By ERWIN CHLANDA
“No industry is completely without risk, and the development of any onshore shale gas industry in the NT is no exception,” says Justice Rachel Pepper, chair of the fracking enquiry which provided its its final report to the NT Government today.
“But having considered the latest and best-available scientific data from a wide range of sources, and noting the recent and continuing technological improvements in the extraction of onshore shale gas, the conclusion of this inquiry is that the challenges and risks associated with any onshore shale gas industry in the NT can be appropriately managed.”
This will require “among other things” –
• releasing land that is environmentally, socially and culturally appropriate;
• mandating world-leading engineering standards for the construction, maintenance and de-commissioning of all onshore shale gas wells and for the extraction of shale gas by hydraulic fracturing;
• implementing new technologies where relevant as soon as they become available;
• requiring the comprehensive monitoring and reporting of all aspects of onshore shale gas operations with real-time public scrutiny of the resulting data;
• implementing area (regional) based approval processes;
• the completion of a SREBA (strategic regional environmental and baseline assessment) before production to gather essential baseline data prior to any onshore shale gas industry being developed;
• insisting on a standalone comprehensive SIA for each onshore shale gas project;
• ensuring that traditional Aboriginal owners and Aboriginal communities are properly and comprehensively consulted about all aspects (positive and negative) of any onshore shale gas project on or a ecting their country;
• ensuring that the regulator is truly independent and that laws protecting the environment are properly enforced with succiently stringent sanctions for non-compliance;
• ensuring greater access to justice;
• reforming the current regulatory framework governing onshore shale gas development in the NT to strengthen transparency and accountability of all decision-making;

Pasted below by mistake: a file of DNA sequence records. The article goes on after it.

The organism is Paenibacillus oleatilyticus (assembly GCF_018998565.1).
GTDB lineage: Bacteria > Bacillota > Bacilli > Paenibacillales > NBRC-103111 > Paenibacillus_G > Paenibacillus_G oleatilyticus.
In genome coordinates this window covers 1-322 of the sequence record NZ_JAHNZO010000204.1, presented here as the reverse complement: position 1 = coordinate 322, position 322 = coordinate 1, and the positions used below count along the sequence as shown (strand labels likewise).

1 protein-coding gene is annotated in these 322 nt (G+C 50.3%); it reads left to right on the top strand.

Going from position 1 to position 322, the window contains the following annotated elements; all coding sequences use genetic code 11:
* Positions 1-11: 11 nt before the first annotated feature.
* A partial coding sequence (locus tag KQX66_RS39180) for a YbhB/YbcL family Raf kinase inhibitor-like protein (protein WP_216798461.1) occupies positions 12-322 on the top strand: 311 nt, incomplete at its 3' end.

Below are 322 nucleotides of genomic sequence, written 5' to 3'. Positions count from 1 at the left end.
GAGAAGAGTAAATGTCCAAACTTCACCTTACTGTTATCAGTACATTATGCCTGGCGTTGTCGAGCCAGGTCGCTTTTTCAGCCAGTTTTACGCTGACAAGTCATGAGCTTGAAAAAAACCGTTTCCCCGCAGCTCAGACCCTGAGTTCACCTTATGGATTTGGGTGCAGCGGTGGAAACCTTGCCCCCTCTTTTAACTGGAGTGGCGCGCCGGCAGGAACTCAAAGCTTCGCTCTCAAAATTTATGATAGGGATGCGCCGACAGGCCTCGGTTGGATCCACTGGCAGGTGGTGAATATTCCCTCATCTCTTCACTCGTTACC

• introducing full fee recovery to fund the necessary regulatory reforms and to ensure that strong oversight is maintained; and
• ensuring that all of the recommendations contained in this report are implemented in full.
Says the report: “Of course, nothing is guaranteed. And with any new industry, it is not uncommon for problems to emerge.
“However, it is the panel’s opinion that, provided that all of the recommendations made in this report are adopted and implemented in their entirety, not only should the risks associated with an onshore shale gas industry be minimised to an acceptable level, in some instances, they can be avoided altogether.”
The report concludes, as did the interim report, with an adaption – which many people have found offensive – of lines written by environmentalist Rachel Carson, author of Silent Spring: “In short, the panel is of the opinion that with the full enactment and implementation of the robust and rigorously enforced safeguards recommended in this report, the waters shall continue to flow ‘clear and cold out of the hills’ and the ‘dawn chorus of’ Magpie Geese, Brolgas, Budgerigars, Black Kites, Blue-winged Kookaburras ‘and scores of other bird voices’ shall continue to reverberate across the NT landscape.”
Judge Pepper says the final report “represents the culmination of 15 months’ of work by the inquiry, during which time the panel met 12 times; held 52 community forums, including 37 in regional and remote areas, and 15 in urban centres; conducted 151 public hearings; published 31 community updates; and received 1257 submissions.